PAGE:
**Equilibrium
of rigid bodies**

**Static
equilibrium for a rigid body:** A body (or any part of it) which is currently
stationary will remain stationary if the resultant force and resultant moment
are zero for all the forces and couples applied
on it.

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**Newton****’s 3 ^{rd} law: **Each action has a reaction equal in magnitude
and opposite in direction. This law provides the method used for one body (or
part of a body) to interact with another body (or another part of the body).

**Free-Body
Diagram: **A diagram
of a body (or a part of it) which shows all the forces and couples applied on
it, and which has all the forces and couples labeled for use in the solution of
the problem is called a free-body diagram. Follow these steps to draw a
free-body diagram.

1.
Select the body (or part of a body) that you want to
analyze, and draw it.

2.
Identify all the forces and couples that are
applied onto the body and draw them on the body. Place each force and couple at
the point that it is applied.

3.
Label all the forces and couples with unique
labels for use during the solution process.

4.
Add any relevant dimensions onto your picture.

**Composite bodies
and internal forces: **Forces and couples which are
a result of interaction between one part of an object and another part of it
will not appear in the free-body diagram of the whole object.
This is due to ^{rd} law. The
two bodies in the following example are welded at A. When the two parts are
looked at as a single body, the internal forces and couples are added together,
and as a result of

**Forces and
couples on a free-body diagram: **Each force or couple you put on a free-body diagram
represents a model of how the body in the free-body diagram is effected by its surroundings. In selecting the forces and
couples that are to be applied on the free-body diagram follow these steps:

**1.
****Identify all the
forces which come from the interaction of one body with another. Many of the
common supports and their effects are shown in Table 5-1 on page 184. Remember
that for each way in which a support restricts the free motion of the body, a
force or a moment must be applied to the body to impose the restriction on the
motion. **

**2.
****Apply the weight
of the body to its center of gravity (if it is uniform, then apply it to the centroid).**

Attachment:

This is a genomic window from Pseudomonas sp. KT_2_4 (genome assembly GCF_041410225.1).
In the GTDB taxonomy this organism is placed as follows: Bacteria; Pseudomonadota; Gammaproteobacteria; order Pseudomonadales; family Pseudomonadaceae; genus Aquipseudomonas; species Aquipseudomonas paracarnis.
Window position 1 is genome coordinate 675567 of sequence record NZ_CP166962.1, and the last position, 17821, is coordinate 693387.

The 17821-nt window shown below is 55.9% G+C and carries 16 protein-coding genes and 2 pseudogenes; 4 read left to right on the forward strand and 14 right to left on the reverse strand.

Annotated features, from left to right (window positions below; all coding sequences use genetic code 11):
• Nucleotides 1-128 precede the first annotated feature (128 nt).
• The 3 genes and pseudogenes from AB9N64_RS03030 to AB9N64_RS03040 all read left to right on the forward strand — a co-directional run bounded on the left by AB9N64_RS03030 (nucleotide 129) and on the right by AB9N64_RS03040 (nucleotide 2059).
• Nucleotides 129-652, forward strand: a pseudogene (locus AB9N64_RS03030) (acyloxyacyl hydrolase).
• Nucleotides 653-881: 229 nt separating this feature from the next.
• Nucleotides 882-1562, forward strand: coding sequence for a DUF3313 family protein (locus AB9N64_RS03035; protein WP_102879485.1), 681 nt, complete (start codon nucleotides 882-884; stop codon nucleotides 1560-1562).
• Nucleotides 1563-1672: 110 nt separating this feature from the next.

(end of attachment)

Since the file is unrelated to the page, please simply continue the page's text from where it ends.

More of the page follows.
**3.
****Remember that
strings and cables can only pull on an object.**

**4.
****Remember that
internal loads cancel out and should not be put on the free-body diagram.**

**5.
****Remember that if
you have selected the direction of forces or couples of interaction on one
body, then ****Newton****’s 3 ^{rd} law states that you must apply the forces
or couples in the opposite direction on the other body.**

** **

**Solving for
unknowns: **You
can write one set of equilibrium equations for each free-body diagram you draw. Things to remember are:

**1.
****In ****2-D**** problems the
equilibrium equations result in ****three**** independent scalar equations (two components of force and
one component of moment). Therefore, you can only solve for three scalar
unknowns.**

**2.
****Try to select the
point you take moments around such that the line of action of at least one
unknown force passes through that point. This will eliminate one unknown from
your moment equation and will result in simpler equations to work with. This
step is not essential, but will significantly simplify the algebra involved in
solving your system of equations.**

**3.
****You can
sometimes take moments about two or three different points in a problem. Select
each point so that you eliminate one or more unknowns from the resulting moment
equation. Remember that the additional equations you generate in this way are
not independent of the original equations, and, therefore, you ****will still have only three independent equations in 2-D
problems per free-body diagram**** and you can
only solve for three unknowns per free-body diagram. **

**4.
****For a composite
body, if you have drawn a free-body diagram and written the equilibrium
equations for each of its subsections, you will gain no additional information
if you draw the free-body diagram of the entire composite body and write its
equilibrium equations. **

**5.
****In ****3-D**** problems the
equilibrium equations result in ****six**** independent scalar equations (three components of force
and three components of moment). Therefore, you can solve for up to six scalar
unknowns per free-body diagram.**

**A two-force
member: **A
body which has forces
applied onto it at only two points, and no couples applied onto
it at all, is called a two-force member. A two-force member can only be in
equilibrium if the line of action of the resultant of the forces at each point
passes through the other point, and each resultant force is equal in magnitude
but opposite in direction to the resultant of the forces applied to the other
point.

**A three-force
member: **A body
which has forces
applied onto it at only three points, and no couples applied onto
it at all, is called a three-force member. A three-force member can only be in
equilibrium if the lines of action for the resultants of the forces at each
point intersect at a single point.

ã Mehrdad Negahban and the University of Nebraska, 1996-2000.

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Department of Engineering Mechanics,